Today TaxMama® hears from Rogers in the TaxQuips Forum, with this question. “My 1099 DIV form shows that I received $2,345.60 in dividends from a typical domestic stock index fund. But what is unclear is, should the dividend be taxed at capitals gains rates, if it’s a qualified dividend? Or should it be taxed at regular income tax rate if they are just ordinary dividends? The $2,345.60 is in both column 1a and 1b. Which one is it – qualified or ordinary?”
When the 1099-DIV shows an amount in box 1b, (qualified dividends) that’s good news. That means the amount in that box is taxed under capital gains rules. (Please follow the links in the reply to get more details about dividends and how they are taxed.)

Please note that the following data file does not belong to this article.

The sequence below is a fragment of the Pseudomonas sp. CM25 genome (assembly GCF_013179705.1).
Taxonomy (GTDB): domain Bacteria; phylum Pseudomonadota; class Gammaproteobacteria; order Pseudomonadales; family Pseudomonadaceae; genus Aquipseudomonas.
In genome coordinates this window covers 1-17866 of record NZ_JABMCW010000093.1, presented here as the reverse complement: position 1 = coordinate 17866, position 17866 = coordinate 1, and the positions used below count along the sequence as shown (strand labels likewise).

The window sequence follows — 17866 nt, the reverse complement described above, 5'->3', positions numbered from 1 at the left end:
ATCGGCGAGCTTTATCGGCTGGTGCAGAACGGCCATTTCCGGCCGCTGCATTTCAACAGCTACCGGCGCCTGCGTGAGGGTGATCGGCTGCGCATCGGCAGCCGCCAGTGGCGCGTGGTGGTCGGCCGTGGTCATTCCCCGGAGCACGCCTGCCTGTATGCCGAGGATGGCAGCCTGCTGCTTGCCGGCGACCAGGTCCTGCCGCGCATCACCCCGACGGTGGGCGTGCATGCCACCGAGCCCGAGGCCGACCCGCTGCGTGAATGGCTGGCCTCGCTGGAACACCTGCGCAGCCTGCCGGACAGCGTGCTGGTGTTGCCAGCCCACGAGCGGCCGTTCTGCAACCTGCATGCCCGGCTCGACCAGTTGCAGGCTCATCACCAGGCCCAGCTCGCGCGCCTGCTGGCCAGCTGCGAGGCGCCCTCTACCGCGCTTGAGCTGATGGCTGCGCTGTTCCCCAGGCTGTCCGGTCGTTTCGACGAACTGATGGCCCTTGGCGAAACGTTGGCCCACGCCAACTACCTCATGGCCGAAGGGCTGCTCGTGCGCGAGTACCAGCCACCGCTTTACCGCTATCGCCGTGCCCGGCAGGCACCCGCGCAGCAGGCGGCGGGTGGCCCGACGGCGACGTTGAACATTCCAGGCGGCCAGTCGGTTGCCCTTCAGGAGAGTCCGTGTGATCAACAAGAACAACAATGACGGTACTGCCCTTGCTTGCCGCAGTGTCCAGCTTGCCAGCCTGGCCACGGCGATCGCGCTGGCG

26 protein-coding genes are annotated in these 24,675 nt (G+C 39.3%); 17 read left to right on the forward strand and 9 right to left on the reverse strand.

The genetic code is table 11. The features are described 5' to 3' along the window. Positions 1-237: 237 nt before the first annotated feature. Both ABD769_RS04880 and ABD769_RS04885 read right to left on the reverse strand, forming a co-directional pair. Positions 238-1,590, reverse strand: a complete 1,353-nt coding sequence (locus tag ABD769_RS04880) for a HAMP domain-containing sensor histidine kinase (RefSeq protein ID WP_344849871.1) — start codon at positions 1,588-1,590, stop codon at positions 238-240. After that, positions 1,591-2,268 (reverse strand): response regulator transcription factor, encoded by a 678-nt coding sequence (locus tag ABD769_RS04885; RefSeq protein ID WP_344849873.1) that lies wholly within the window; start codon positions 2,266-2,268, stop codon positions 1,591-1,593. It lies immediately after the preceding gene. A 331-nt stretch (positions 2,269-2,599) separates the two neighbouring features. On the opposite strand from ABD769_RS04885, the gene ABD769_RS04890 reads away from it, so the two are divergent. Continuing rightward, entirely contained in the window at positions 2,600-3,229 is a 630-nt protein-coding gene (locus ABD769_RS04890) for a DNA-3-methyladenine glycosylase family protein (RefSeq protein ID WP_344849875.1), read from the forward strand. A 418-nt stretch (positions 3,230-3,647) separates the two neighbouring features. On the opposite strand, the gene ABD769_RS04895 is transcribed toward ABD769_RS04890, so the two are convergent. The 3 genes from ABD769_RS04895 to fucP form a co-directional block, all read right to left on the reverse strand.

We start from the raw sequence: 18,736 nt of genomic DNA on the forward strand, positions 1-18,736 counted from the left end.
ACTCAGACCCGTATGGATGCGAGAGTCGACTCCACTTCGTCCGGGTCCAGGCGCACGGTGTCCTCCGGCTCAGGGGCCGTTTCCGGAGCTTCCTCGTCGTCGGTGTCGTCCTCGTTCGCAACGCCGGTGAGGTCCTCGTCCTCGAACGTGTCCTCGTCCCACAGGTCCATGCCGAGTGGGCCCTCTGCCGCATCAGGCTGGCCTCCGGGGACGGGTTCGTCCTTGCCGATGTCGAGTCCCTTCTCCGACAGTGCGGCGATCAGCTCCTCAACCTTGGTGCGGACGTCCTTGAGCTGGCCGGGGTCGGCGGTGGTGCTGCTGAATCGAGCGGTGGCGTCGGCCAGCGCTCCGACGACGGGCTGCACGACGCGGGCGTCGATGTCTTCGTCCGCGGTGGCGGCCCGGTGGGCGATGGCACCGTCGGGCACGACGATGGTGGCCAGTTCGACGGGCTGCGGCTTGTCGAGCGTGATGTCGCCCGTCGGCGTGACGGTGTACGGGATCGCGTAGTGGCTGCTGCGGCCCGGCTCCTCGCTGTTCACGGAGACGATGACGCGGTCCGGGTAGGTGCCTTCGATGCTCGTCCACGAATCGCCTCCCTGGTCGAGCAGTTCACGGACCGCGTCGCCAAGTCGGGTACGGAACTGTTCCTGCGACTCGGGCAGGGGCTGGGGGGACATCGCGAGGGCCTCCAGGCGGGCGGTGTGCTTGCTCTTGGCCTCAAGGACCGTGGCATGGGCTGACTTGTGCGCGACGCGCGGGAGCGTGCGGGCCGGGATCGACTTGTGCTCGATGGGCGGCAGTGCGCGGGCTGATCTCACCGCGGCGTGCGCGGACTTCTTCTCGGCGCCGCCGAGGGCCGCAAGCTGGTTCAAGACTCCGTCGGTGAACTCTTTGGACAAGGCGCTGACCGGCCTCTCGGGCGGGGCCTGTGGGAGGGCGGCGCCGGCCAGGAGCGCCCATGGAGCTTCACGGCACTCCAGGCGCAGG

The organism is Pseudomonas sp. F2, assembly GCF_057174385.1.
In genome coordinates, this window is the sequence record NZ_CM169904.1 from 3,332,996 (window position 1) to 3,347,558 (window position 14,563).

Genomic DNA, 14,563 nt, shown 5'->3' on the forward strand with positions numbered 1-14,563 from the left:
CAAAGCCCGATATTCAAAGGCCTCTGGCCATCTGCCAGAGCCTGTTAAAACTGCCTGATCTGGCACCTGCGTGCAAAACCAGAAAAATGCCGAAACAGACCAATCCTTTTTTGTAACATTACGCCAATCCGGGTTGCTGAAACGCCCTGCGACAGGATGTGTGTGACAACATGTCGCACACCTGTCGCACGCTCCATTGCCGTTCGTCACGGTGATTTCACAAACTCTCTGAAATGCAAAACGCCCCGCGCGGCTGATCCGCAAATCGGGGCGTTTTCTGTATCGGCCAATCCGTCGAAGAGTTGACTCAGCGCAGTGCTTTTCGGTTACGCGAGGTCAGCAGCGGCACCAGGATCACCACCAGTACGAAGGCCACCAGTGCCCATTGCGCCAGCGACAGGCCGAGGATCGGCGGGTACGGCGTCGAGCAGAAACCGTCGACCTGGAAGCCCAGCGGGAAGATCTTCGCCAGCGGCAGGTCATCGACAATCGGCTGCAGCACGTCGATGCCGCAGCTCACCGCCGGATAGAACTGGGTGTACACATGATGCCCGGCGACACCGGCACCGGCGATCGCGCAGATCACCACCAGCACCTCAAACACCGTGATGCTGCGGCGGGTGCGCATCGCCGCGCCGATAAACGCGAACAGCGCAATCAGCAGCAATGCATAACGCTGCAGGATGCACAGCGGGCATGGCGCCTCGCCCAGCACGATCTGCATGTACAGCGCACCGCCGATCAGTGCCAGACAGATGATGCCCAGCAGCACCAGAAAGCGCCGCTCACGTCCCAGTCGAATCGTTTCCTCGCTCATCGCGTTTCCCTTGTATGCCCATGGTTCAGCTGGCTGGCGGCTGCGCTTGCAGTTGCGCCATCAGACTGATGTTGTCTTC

In your case, this means ALL your dividends are taxed as capital gains. Well done!
And yes, if there were a lower amount, or no amount in box 1b, then some, or all, of your dividends would be taxed as ordinary income – at your highest progressive tax rate.
Note: I could complicate the issue by warning you about the effect of using an investment interest deduction. But, I won’t. You can read about that complication here.
And remember, you can find answers to all kinds of questions about dividends and other tax and business issues, free. Where? Where else? At www.TaxMama.com.
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